Redistricting Summer School at Tufts U (Boston, MA)

Tufts University is running a special one week program on redistricting and gerrymandering this summer. There's a bunch of general interest material and three special training tracks in: how to be an expert witness in gerrymandering court battles, teaching about redistricting and gerrymandering at the high school and college level, and use of GIS software in redistricting.


Increased Interest

Emails are up. I've been getting a lot of interest in my redistricting work in the last few months. People have been writing in to ask how they might start a ballot initiative in their state. A couple state legislators have even written in to ask for details on what I've worked out for there state and if I might do some customizations for them in the future.

Sometimes people ask for an organization they can work with on practical reform efforts. In various local cases the League of Women Voters has been key, and sometimes Common Cause has been a good mover of note. The ACLU seems to focus elsewhere, but does have some redistricting work.

There's a lot of reform minded thought going around and I'm glad for it. Let's get these things nailed down by 2020 so we're ready to go when the Census data starts coming out in 2021.


Partisan Gerrymandering Supercomputing Statistical Analysis

Gerrymandering analysis at UIUC [1] uses a supercomputer cluster to generate millions of plausible districts and measures their goodness and partisan balance. Given this space of plausible district mappings, one can look at the current map and see if it is an outlier. They show one state, Maryland, and how its current map is at outlier on a couple metrics, and therefore probably an intentional partisan gerrymander. The motivation for this approach seems to be to create a tool for court challenges to gerrymandered maps. If a map is an outlier, highly unlikely by random chance, then it's probably due to malicious intent.

I wish them luck and I hope they overturn some gerrymanders. I'll probably stick to my work of making one good map to compare to. If I can make one good map that's legally and practically viable, and measure its goodness and compare to other maps, then we should just let the best map win.

[1] Election Law Journal, ELECTION LAW JOURNAL Volume 15, Number 4, 2016, DOI: 10.1089/elj.2016.0384  http://cho.pol.illinois.edu/wendy/papers/talismanic.pdf


Gerrymander Law Geeking

Here's a pretty good article about the state of gerrymandering law and court decisions as of November 2016.

One thing it says that in recent court decisions shape is not enough. Partisan demographics and racial demographics are enough to determine that a gerrymander has happened to the point that a court can throw it out. I think this implicitly declares that in order to do it right the first time, these features of demography would have to be accounted for in the initial district drawing after a Census. Party affiliation isn't part of the Census, but it's State data in the voter registration files.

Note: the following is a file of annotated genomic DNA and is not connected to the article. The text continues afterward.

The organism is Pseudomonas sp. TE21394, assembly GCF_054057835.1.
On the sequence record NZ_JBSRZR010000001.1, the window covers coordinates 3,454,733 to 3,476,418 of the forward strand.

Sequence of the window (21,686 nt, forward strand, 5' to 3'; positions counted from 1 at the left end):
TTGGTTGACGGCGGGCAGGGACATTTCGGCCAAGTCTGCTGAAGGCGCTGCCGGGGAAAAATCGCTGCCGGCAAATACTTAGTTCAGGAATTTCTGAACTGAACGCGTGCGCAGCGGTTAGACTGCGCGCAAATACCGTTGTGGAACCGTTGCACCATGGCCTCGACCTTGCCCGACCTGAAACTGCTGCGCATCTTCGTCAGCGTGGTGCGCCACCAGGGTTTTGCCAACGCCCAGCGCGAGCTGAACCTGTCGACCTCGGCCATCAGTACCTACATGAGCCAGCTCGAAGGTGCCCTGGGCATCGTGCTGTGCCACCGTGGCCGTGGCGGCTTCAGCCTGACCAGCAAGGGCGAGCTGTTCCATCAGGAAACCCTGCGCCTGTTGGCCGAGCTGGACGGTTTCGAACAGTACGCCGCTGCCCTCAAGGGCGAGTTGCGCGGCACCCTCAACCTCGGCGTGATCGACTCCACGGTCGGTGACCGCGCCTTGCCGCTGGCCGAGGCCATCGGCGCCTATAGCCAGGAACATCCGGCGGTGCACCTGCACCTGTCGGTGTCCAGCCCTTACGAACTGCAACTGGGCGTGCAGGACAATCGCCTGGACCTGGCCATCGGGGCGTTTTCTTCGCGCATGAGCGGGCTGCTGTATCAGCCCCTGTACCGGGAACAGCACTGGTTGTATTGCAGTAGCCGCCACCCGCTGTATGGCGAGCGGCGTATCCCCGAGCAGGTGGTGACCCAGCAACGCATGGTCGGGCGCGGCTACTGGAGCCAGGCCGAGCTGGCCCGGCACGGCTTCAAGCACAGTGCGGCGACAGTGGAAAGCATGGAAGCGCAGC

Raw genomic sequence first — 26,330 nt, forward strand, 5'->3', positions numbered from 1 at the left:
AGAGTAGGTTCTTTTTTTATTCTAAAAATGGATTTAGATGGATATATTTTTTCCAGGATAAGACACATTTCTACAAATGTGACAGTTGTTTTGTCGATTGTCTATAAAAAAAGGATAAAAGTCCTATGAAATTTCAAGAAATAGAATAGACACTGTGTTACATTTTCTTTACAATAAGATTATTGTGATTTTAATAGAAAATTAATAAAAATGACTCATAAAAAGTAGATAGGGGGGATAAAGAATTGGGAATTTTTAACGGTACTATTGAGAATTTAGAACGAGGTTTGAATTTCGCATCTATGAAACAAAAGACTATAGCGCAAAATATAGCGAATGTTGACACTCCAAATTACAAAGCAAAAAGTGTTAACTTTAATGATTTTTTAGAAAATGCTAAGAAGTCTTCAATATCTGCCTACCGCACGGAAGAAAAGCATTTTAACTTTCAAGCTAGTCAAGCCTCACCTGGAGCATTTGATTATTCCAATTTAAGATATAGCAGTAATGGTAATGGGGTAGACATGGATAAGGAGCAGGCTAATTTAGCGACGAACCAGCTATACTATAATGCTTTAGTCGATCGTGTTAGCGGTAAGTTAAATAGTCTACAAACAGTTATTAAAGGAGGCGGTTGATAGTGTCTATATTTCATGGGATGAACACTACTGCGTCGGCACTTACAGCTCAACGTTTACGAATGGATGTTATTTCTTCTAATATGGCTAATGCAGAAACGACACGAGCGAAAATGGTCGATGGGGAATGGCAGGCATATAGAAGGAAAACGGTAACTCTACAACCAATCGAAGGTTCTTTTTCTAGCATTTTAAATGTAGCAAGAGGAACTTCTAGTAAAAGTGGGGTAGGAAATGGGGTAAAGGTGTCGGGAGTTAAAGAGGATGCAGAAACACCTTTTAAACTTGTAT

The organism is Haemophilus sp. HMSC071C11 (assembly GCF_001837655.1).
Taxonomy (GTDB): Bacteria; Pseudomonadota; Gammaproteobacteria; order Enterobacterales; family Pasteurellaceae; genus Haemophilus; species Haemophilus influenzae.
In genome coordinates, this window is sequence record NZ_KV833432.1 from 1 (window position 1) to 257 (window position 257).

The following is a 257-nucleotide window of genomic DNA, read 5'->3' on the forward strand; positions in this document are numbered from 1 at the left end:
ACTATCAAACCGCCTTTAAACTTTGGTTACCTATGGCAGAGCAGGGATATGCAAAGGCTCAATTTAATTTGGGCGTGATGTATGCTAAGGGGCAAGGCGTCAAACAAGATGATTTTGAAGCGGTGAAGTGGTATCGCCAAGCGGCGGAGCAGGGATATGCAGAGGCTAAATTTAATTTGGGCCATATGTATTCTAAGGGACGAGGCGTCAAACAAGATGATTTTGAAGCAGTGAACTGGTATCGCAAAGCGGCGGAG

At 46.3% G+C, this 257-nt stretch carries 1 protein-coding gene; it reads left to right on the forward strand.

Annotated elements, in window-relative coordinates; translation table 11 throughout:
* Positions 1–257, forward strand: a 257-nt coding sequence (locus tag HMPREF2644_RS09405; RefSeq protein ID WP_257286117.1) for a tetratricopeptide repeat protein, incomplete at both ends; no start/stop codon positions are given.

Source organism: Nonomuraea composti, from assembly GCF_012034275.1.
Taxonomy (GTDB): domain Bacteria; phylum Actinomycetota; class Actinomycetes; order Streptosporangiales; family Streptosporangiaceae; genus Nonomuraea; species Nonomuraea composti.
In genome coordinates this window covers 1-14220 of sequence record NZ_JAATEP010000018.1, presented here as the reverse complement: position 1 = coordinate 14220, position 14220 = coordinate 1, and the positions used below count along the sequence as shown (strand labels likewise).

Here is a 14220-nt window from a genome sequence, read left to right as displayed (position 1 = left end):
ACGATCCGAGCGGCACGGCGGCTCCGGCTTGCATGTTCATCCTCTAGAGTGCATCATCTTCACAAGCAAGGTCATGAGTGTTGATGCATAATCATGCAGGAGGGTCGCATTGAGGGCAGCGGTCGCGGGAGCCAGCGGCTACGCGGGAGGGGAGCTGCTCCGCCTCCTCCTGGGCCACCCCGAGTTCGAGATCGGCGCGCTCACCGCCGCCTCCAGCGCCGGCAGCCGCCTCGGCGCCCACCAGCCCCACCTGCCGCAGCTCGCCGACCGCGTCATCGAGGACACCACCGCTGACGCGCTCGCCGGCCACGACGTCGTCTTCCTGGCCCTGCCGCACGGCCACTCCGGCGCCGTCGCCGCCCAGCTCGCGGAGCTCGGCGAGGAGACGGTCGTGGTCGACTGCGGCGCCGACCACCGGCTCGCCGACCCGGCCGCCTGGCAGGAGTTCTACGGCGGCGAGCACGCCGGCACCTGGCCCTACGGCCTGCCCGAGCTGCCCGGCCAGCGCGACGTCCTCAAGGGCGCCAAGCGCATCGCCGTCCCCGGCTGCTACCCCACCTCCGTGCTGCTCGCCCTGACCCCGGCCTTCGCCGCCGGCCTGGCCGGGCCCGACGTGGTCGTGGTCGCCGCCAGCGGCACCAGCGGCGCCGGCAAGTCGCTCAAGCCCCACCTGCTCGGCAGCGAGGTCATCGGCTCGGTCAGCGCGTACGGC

Designing districts towards demographic ends is at best gerrymandering for good or shoddy proportional representation.

I still think that if we want proportional representation then we should actually do that and not fake it with badly drawn districts. I think we need an answer to the question: what is a district for? I think it is for representing a locality or a region. But, in practice, maybe it's for electing a representative. And we want our representatives to follow our population; and that means some kind of proportionality. So, if locality or region doesn't matter, and we have to have districts, then draw the district however is needed to meet the demographic goals. And now my logic is eating its own tail and I'm back to the conclusion I started with, we want proportional representation, and we should do it right.


Ranked Voting Tools

Aside from redistricting, my other favorite issue around election reform is getting beyond 'pick one' ballots to rankings or ratings voting. It's what elections should be. We can start right away using it at every level to make better decisions. Picking an office outing? Officer of your club? Here are some tools:

Paper ballots. This makes ranked ballots you can print and fill out on paper; also a tabulation sheet for counting with Condorcet’s method. (Instructional video is planned.)

Online votes. I linked to an silly example voting between four flavors of ice cream. But make any poll you like there. Requires fb or google log in to create a poll or vote. Doesn’t spam anyone, just make a link and send the link to people you want to vote.


Towards Redistricting Reform in Oregon

I'm working with some people in Oregon to start working towards a ballot initiative to change the state constitution to use fully automated impartial redistricting. If you know anyone active in Oregon politics, please share this with them. Proposed ballot initiative for redistricting reform in Oregon, as of 2016-11-11


Fixed Alaska

For years my software broke when trying to deal with Alaska because its longitudes straddle the -180/180 split. My simplistic cartesian software couldn't handle this. Also it was probably horribly warped by using a naive mercator style projection. But no more! Now I use the proj4 geographic projection library to optionally warp a state to an azimuthal equal area projection centered over the state so that there is relatively little distortion anywhere within it. This also normalizes the coordinates to all fit in a simple x,y bounding box. So, I now have 20 districts for the Alaska state Senate and 40 districts for the state House and they look pretty good: http://bdistricting.com/2010/AK_Senate/ http://bdistricting.com/2010/AK_House/